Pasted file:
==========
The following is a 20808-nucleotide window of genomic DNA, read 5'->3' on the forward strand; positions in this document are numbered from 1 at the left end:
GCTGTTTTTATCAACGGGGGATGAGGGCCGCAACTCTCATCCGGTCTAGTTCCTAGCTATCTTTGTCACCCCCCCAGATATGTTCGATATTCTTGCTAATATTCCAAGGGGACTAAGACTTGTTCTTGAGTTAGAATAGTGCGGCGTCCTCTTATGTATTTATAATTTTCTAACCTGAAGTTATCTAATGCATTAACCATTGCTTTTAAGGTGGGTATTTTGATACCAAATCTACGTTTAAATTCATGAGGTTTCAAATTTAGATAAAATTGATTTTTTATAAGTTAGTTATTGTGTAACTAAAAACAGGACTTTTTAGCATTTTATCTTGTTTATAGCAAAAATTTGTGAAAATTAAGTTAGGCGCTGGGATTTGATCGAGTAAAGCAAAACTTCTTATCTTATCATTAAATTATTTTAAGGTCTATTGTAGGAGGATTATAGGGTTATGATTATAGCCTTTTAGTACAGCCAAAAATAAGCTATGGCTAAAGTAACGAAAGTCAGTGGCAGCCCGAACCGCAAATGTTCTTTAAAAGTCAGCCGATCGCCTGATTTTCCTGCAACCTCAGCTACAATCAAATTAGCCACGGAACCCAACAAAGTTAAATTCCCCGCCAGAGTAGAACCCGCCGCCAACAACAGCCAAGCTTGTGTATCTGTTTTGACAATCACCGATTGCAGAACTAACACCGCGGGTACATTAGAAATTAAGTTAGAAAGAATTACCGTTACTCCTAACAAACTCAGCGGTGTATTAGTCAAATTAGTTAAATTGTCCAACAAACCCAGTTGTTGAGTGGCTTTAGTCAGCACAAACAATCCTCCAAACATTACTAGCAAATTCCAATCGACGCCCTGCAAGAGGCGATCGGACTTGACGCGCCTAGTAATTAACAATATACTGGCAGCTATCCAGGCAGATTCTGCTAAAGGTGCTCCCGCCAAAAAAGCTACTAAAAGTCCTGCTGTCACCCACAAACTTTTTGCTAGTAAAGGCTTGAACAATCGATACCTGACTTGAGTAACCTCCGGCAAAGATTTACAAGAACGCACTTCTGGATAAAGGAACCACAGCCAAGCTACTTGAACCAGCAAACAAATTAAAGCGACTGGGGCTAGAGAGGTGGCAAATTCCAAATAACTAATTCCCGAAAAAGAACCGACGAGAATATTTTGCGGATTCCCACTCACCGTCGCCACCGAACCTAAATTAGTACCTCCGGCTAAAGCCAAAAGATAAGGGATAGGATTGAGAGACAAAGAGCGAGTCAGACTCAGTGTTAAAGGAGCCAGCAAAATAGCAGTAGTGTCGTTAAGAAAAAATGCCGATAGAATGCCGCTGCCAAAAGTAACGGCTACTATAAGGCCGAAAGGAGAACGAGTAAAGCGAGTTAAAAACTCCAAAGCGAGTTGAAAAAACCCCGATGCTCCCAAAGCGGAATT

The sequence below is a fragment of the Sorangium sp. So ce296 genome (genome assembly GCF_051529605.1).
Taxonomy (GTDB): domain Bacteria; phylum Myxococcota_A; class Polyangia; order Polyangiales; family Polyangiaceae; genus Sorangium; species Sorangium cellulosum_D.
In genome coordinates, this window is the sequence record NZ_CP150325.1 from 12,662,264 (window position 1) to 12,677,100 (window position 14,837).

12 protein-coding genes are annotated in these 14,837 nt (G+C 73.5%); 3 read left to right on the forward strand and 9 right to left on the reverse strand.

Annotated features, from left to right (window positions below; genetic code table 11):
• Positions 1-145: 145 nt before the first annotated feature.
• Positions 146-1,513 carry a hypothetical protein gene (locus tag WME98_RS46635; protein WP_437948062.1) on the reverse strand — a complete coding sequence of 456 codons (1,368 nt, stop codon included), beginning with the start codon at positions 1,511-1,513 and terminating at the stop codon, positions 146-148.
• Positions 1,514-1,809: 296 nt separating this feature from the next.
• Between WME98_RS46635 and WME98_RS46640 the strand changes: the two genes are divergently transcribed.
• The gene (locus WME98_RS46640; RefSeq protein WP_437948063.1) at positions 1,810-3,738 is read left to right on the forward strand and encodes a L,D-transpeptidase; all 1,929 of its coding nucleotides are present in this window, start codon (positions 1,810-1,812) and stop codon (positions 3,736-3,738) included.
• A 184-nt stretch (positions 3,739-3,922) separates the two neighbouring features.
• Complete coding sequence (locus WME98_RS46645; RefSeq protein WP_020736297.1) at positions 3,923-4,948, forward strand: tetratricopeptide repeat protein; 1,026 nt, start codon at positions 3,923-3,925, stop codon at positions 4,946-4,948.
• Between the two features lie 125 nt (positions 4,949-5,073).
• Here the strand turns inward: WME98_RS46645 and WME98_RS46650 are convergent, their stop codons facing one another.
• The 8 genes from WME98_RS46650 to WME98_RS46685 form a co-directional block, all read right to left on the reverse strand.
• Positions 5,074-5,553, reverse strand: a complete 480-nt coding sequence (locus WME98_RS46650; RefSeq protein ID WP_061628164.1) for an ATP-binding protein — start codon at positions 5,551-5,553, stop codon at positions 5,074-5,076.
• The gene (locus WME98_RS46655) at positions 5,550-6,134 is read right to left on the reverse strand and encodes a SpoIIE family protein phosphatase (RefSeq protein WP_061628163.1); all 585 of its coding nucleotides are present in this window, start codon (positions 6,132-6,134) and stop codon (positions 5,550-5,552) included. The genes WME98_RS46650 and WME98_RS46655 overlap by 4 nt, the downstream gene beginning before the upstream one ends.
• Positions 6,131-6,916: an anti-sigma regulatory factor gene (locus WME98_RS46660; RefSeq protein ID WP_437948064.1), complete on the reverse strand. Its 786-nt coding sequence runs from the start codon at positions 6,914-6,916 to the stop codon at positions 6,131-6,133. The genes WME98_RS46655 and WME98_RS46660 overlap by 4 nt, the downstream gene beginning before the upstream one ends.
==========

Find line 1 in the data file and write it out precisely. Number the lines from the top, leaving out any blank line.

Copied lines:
The following is a 20808-nucleotide window of genomic DNA, read 5'->3' on the forward strand; positions in this document are numbered from 1 at the left end: